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Hungarian minority in Ukraine turns away from Orbán’s pro-Russia stance

Hungarian minority in Ukraine found itself aligning more closely with Kyiv since Russia’s full-scale attack
József Bartos, centre, director of Saint Miklós castle: ‘There are no Hungarians here; it’s just me. The others have assimilated . . . or left’ © Laszlo Balogh/FT
Hungarian minority in Ukraine turns away from Orbán’s pro-Russia stance

The ethnic Hungarian community in Ukraine’s Zakarpattia Oblast is distancing itself from Hungarian Prime Minister Viktor Orbán due to his increasingly pro-Russia stance, Financial Times has found.

Hungarians constitute the largest among numerous ethnic minorities in the historically diverse Zakarpattia Oblast, nestled in the Carpathian Mountains in Ukraine amid Romania, Hungary, Poland, and Slovakia. From an initial count of about 150,000, the Hungarian community’s current population stands between 70,000 and 80,000.

“I used to identify as a Hungarian with Ukrainian citizenship,” said György Buleca, the director of a company that imports goods from Hungary. “That changed when Orbán said this was not his war and that we should agree to a ceasefire.”

“What Orbán does . . . only makes sense as someone else’s agenda,” he said, referring to Putin. “The war has changed everything. The Hungarians in Zakarpattia don’t support Orbán any more.”

Minority rights are a non-issue, he added. Schools can still teach everything in Hungarian until age 10, then they must gradually introduce Ukrainian. “The law is the law. We are in Ukraine. Is it OK if you don’t speak Ukrainian? No,” Buleca said. “This whole issue is hijacked by Russians; Orbán is their pawn.”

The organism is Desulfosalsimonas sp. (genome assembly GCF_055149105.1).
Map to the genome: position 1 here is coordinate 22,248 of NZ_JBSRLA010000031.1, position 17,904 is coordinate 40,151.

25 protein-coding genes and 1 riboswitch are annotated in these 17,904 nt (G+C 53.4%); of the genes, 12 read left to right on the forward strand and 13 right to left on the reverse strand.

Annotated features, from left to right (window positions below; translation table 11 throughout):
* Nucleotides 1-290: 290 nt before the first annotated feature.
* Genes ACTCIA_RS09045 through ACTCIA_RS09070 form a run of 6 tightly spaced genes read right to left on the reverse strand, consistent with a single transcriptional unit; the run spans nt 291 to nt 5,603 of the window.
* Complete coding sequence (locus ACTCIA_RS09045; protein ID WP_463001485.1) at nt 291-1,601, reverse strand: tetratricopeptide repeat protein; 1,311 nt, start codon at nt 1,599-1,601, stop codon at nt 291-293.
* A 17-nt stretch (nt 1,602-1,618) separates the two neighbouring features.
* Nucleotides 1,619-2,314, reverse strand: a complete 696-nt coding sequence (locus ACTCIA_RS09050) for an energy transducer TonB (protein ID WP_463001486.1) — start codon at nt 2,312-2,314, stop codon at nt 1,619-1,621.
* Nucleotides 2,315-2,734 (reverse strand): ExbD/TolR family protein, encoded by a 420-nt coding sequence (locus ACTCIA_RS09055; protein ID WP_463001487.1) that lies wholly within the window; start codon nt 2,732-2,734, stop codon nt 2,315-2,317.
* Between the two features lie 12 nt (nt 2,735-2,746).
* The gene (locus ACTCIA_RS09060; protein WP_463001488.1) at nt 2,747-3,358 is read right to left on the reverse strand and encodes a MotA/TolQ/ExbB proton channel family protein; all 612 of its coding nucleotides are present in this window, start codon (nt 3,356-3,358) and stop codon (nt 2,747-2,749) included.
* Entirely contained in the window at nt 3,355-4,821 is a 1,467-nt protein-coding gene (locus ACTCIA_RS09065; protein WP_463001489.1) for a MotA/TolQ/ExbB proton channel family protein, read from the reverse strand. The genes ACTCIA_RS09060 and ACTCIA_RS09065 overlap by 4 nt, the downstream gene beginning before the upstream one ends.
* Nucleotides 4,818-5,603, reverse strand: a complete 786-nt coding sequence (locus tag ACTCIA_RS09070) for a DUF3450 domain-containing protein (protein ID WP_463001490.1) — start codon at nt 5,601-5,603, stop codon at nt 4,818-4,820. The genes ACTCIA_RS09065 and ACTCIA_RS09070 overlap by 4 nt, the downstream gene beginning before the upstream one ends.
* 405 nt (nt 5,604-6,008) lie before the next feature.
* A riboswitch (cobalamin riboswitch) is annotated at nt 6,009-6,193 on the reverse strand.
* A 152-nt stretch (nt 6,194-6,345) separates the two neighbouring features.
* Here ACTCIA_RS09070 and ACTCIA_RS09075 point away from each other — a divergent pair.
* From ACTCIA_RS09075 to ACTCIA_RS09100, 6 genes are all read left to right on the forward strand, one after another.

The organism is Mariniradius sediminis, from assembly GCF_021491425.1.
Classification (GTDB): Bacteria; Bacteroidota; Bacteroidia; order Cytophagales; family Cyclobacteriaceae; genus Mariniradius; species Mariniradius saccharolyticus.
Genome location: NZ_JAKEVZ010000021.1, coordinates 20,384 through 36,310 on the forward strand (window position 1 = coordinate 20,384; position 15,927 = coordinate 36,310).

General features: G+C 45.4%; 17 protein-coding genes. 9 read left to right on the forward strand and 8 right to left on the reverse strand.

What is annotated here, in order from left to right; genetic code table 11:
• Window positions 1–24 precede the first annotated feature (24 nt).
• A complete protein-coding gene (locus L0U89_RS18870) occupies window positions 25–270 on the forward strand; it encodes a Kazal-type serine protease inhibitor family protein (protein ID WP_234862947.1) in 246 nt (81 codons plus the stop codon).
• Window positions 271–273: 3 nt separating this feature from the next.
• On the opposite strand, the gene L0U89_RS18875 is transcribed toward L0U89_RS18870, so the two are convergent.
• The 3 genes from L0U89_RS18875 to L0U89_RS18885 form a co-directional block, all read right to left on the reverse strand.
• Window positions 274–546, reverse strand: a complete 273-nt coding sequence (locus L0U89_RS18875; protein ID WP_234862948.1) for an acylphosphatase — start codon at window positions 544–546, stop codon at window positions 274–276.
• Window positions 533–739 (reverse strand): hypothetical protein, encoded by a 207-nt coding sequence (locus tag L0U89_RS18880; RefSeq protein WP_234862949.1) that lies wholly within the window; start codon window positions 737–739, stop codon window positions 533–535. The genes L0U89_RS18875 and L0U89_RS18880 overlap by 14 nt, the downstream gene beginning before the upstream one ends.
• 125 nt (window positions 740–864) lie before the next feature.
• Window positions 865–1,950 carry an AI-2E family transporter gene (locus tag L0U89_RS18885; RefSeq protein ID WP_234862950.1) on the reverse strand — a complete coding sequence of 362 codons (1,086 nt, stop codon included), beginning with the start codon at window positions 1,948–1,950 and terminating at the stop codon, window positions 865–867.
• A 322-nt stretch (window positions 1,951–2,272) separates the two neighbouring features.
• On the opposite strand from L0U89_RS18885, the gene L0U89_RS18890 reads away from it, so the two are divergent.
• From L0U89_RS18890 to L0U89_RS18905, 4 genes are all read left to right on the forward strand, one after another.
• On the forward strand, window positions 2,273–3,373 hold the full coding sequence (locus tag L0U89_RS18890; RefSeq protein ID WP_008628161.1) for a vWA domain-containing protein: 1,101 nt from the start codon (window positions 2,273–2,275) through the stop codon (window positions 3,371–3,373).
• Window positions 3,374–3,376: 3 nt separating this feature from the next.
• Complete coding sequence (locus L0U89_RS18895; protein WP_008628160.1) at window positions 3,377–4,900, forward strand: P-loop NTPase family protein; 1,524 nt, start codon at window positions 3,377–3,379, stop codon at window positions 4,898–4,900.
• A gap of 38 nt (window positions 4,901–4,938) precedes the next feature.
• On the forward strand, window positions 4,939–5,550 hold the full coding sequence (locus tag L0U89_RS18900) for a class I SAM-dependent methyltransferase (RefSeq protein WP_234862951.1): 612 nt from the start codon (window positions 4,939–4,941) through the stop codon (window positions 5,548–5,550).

The contentious matter of Hungarian rights, especially concerning education in their native language, has fueled conflicts between Hungary and Ukraine. In this year’s political vision address, Orbán accused Kyiv of fostering “Hungarophobia” and repeatedly threatened to obstruct Ukraine’s EU and NATO aspirations over minority rights. In 2014, Kyiv aimed to bolster national identity and enacted a law in 2017 that limited minority rights, including in education. This move initially garnered Hungarian community support for Orbán. However, since the full-scale invasion last year, most ethnic Hungarians in Zakarpattia have altered their stance.

Yaroslav Galas, former deputy governor of Zakarpattia who joined Ukrainian forces, revealed Moscow’s attempts to inflame ethnic tensions. An attack on a Hungarian cultural center in Zakarpattia in 2018 prompted an investigation. Galas discovered that the first explosion was executed by a group with Russian-Polish ties, while the second was purely Russian in origin.

Even within the Hungarian minority, there are those like Lieutenant Sandor Fegyir who have taken an active role in the war effort, fighting for Ukraine.

While some areas closer to the border remain sympathetic to Orbán’s stance, the majority of ethnic Hungarians in Zakarpattia have shifted their support away from him. As tensions escalate and political allegiances change, the Hungarian community’s voice is evolving.

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